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Hoffmann, R. A wiki for the life sciences where authorship matters. Nature Genetics (2008)

Roles of p38 and JNK mitogen-activated protein kinase pathways during cantharidin-induced apoptosis in U937 cells.

Cantharidin is an active compound from blister beetles traditionally used for the treatment of cancer. It is known to exert its antitumor activity by inducing apoptosis in cancer cells. However, its signaling pathway still remains unclear. Therefore, we investigated the roles of the mitogen-activated protein kinases (MAPKs) and the tumor suppressor gene, p53, during cantharidin-induced apoptosis in U937 human leukemic cells. Cantharidin effectively activated ERK-1/2, p38 and JNK in U937 cells in a time- and dose-dependent manner. Cantharidin also exhibited a strong cytotoxicity and induced apoptosis in U937 cells. For the evaluation of the role of MAPKs, PD98059, SB202190 and SP600125 were used as MAPK inhibitors for ERK-1/2, p38 and JNK. PD98059 did not affect cantharidin-induced cytotoxicity and apoptosis, whereas SB202190 and SP600125 significantly interfered with cytotoxic and apoptotic activities induced by cantharidin. Cantharidin alone induced the apoptosis by phosphorylation of p53, up-regulation of downstream target genes, MDM2 and p21 and also cleaved caspase-3, whereas SB202190 and SP600125 caused the down-regulation of p53, MDM-2, p21 and cleaved caspase-3 after a co-treatment with cantharidin. Similarly, SB202190 and SP600125 significantly disturbed the caspase-3 activity after a co-treatment with cantharidin by colorimetric assay. Taken together, these results suggest that cantharidin can induce apoptosis by activation of p38 and JNK MAP kinase pathways associated with p53 and caspase-3.[1]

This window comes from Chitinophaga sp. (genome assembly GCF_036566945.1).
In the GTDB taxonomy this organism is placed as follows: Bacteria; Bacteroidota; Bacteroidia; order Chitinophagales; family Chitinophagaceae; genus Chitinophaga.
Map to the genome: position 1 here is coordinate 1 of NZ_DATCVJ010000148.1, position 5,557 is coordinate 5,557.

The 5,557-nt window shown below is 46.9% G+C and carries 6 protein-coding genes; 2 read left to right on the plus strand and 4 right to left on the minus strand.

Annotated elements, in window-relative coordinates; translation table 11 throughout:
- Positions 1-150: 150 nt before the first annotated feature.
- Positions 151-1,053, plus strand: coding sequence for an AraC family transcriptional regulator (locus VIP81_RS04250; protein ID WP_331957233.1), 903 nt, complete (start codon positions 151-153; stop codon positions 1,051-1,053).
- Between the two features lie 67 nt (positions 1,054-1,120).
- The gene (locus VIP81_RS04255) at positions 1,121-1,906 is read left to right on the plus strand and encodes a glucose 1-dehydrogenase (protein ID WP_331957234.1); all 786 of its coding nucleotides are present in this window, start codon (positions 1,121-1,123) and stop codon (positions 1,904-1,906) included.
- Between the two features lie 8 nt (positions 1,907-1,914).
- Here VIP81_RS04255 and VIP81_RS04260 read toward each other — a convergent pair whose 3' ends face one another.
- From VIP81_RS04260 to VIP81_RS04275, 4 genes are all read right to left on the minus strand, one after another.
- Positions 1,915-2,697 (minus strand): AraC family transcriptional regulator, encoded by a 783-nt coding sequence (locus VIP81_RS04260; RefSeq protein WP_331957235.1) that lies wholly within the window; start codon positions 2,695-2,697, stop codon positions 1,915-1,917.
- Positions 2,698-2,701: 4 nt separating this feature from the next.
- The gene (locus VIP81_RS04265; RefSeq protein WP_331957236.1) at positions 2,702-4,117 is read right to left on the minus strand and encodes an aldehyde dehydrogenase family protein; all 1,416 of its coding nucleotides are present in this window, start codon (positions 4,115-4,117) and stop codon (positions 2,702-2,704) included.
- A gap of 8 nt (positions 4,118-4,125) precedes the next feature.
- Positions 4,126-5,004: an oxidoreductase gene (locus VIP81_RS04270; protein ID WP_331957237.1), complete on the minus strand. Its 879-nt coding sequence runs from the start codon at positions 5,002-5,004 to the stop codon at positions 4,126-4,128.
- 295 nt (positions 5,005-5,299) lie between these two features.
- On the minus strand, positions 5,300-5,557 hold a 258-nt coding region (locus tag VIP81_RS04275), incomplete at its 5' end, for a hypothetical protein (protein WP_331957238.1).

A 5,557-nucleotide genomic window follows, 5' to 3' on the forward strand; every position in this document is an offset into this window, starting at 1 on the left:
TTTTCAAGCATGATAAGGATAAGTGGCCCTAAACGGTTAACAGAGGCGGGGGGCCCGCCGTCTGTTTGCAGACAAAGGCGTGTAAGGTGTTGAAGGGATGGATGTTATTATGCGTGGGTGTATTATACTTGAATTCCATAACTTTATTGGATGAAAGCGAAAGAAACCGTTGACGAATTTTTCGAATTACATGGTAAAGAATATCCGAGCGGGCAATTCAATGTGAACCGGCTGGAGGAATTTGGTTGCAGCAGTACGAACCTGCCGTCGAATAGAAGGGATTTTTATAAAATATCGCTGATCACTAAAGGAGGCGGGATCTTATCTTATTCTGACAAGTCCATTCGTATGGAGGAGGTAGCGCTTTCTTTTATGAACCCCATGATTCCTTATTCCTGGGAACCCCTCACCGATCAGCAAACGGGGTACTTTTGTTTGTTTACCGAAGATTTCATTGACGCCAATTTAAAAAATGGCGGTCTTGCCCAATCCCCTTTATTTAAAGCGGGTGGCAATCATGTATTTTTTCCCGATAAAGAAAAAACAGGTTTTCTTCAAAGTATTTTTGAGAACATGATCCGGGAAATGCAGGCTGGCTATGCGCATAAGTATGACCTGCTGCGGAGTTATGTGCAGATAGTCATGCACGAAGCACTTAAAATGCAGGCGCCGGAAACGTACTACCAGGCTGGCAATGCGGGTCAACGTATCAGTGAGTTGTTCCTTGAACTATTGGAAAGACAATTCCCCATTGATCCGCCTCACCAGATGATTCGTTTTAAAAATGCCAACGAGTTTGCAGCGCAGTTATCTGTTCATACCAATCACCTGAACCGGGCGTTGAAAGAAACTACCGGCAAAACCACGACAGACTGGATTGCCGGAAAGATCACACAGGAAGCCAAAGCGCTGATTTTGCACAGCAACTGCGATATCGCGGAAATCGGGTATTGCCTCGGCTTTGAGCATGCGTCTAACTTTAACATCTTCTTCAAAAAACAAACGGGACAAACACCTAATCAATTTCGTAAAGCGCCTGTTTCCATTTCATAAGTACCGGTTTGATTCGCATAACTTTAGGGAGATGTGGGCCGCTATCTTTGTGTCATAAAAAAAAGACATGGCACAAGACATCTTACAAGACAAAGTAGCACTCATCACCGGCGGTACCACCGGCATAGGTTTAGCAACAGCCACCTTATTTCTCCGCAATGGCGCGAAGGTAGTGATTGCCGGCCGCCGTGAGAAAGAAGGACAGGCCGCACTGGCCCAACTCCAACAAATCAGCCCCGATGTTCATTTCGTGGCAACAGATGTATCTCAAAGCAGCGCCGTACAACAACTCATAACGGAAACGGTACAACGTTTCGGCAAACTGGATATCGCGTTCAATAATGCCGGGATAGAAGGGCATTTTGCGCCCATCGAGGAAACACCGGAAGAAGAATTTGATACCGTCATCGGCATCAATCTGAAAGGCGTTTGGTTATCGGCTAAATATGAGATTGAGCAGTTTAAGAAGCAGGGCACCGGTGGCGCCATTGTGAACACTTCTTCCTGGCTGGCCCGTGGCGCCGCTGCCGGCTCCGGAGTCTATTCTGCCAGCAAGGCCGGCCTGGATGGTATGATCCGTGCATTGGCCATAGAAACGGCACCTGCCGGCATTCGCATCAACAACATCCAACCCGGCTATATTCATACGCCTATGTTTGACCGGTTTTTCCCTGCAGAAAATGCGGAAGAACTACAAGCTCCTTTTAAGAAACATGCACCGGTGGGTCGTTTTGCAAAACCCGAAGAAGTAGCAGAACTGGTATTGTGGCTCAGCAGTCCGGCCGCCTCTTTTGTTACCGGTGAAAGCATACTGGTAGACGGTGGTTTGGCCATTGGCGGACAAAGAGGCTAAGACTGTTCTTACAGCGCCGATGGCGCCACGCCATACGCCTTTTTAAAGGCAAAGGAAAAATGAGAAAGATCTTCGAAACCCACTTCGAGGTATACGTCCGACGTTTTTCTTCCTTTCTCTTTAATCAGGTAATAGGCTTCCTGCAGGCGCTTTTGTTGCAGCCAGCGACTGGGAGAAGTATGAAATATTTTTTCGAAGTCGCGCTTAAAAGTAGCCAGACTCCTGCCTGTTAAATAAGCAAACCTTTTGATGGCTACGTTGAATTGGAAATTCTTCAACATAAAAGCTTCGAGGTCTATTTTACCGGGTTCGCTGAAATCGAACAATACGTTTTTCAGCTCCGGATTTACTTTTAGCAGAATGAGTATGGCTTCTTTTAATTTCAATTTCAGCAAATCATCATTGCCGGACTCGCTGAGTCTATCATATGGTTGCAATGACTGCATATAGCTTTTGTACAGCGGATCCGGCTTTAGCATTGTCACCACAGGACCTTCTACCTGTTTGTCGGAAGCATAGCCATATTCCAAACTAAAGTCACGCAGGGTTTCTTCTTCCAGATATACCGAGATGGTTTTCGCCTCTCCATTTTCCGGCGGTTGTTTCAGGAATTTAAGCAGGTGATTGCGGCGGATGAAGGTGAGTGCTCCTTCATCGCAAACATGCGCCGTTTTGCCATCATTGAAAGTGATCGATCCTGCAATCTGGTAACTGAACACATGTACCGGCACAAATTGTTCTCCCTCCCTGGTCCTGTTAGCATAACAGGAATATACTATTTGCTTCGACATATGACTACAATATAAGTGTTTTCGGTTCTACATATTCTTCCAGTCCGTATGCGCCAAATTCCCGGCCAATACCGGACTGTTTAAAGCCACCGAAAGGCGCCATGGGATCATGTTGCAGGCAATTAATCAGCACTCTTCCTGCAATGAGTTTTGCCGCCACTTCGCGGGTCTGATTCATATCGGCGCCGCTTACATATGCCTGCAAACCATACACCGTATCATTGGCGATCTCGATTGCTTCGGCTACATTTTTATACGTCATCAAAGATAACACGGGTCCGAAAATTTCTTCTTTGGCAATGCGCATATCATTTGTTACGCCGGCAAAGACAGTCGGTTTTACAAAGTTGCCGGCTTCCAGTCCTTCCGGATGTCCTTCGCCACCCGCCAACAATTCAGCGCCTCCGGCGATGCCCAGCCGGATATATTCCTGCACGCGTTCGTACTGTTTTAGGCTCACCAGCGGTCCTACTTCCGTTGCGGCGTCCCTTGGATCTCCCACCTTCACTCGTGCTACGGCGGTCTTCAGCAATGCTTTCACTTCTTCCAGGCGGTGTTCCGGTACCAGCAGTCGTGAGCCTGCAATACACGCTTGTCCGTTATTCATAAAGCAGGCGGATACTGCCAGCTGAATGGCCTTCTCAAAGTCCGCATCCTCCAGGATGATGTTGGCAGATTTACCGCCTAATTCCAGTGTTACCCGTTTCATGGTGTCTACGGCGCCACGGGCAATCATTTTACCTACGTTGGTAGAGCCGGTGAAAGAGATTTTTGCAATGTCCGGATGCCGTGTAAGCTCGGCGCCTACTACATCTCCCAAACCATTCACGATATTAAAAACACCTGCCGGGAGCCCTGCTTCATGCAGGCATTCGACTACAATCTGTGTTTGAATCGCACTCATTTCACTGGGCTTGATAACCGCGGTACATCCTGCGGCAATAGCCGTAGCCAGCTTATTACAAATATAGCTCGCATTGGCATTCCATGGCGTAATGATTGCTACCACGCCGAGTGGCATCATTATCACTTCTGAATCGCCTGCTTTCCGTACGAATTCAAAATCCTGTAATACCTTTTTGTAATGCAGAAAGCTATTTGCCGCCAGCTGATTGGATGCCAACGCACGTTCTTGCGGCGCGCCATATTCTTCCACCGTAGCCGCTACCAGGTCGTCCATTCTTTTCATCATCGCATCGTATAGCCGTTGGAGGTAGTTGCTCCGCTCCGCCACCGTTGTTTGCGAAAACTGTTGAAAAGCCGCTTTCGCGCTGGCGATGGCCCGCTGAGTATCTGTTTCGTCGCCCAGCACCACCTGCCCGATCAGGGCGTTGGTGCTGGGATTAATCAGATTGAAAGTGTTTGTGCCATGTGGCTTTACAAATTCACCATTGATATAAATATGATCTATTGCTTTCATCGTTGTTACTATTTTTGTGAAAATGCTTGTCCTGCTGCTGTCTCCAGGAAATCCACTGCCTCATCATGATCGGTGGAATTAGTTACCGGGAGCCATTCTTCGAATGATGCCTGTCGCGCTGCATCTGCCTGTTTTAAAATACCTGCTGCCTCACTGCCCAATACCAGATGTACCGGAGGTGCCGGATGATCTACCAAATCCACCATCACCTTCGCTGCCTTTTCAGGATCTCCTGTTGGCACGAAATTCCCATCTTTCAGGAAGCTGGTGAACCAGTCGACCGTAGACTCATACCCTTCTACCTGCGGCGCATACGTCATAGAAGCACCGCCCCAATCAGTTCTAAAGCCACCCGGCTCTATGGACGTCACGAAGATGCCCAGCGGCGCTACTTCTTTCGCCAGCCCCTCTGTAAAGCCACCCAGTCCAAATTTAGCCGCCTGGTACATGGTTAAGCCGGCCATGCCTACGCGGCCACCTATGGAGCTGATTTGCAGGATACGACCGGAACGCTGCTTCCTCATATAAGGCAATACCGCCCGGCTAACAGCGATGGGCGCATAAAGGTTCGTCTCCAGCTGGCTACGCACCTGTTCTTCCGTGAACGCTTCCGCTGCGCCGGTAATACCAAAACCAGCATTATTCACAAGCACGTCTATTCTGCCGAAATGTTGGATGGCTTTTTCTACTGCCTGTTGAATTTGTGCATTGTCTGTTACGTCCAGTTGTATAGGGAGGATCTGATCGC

1. Roles of p38 and JNK mitogen-activated protein kinase pathways during cantharidin-induced apoptosis in U937 cells. Huh, J.E., Kang, K.S., Chae, C., Kim, H.M., Ahn, K.S., Kim, S.H. Biochem. Pharmacol. (2004) [Pubmed]
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